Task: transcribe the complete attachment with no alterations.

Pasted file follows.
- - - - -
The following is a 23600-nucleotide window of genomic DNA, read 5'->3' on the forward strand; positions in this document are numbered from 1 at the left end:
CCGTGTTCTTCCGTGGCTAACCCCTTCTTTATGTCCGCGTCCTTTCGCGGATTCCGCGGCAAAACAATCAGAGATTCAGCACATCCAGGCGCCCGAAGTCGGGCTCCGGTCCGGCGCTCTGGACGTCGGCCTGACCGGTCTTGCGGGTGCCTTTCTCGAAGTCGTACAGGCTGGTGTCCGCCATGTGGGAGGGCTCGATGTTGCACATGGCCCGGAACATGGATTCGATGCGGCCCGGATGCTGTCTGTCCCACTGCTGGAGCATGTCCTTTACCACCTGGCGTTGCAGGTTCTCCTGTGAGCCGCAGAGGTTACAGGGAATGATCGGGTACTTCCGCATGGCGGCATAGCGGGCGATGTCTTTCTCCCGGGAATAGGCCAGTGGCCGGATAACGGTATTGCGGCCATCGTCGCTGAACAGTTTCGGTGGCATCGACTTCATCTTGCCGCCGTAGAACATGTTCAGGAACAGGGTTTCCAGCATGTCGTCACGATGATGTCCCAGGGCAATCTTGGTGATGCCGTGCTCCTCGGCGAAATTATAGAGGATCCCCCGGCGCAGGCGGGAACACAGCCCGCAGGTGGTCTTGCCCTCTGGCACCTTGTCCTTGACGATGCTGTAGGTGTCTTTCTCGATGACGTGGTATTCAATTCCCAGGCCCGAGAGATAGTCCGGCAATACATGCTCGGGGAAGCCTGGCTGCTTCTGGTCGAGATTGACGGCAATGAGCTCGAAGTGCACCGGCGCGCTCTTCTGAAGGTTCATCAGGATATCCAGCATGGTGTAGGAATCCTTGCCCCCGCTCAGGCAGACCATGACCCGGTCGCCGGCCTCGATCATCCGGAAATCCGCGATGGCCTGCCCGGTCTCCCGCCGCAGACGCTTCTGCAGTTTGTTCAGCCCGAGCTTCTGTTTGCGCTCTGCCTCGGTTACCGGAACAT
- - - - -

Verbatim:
The following is a 23600-nucleotide window of genomic DNA, read 5'->3' on the forward strand; positions in this document are numbered from 1 at the left end:
CCGTGTTCTTCCGTGGCTAACCCCTTCTTTATGTCCGCGTCCTTTCGCGGATTCCGCGGCAAAACAATCAGAGATTCAGCACATCCAGGCGCCCGAAGTCGGGCTCCGGTCCGGCGCTCTGGACGTCGGCCTGACCGGTCTTGCGGGTGCCTTTCTCGAAGTCGTACAGGCTGGTGTCCGCCATGTGGGAGGGCTCGATGTTGCACATGGCCCGGAACATGGATTCGATGCGGCCCGGATGCTGTCTGTCCCACTGCTGGAGCATGTCCTTTACCACCTGGCGTTGCAGGTTCTCCTGTGAGCCGCAGAGGTTACAGGGAATGATCGGGTACTTCCGCATGGCGGCATAGCGGGCGATGTCTTTCTCCCGGGAATAGGCCAGTGGCCGGATAACGGTATTGCGGCCATCGTCGCTGAACAGTTTCGGTGGCATCGACTTCATCTTGCCGCCGTAGAACATGTTCAGGAACAGGGTTTCCAGCATGTCGTCACGATGATGTCCCAGGGCAATCTTGGTGATGCCGTGCTCCTCGGCGAAATTATAGAGGATCCCCCGGCGCAGGCGGGAACACAGCCCGCAGGTGGTCTTGCCCTCTGGCACCTTGTCCTTGACGATGCTGTAGGTGTCTTTCTCGATGACGTGGTATTCAATTCCCAGGCCCGAGAGATAGTCCGGCAATACATGCTCGGGGAAGCCTGGCTGCTTCTGGTCGAGATTGACGGCAATGAGCTCGAAGTGCACCGGCGCGCTCTTCTGAAGGTTCATCAGGATATCCAGCATGGTGTAGGAATCCTTGCCCCCGCTCAGGCAGACCATGACCCGGTCGCCGGCCTCGATCATCCGGAAATCCGCGATGGCCTGCCCGGTCTCCCGCCGCAGACGCTTCTGCAGTTTGTTCAGCCCGAGCTTCTGTTTGCGCTCTGCCTCGGTTACCGGAACAT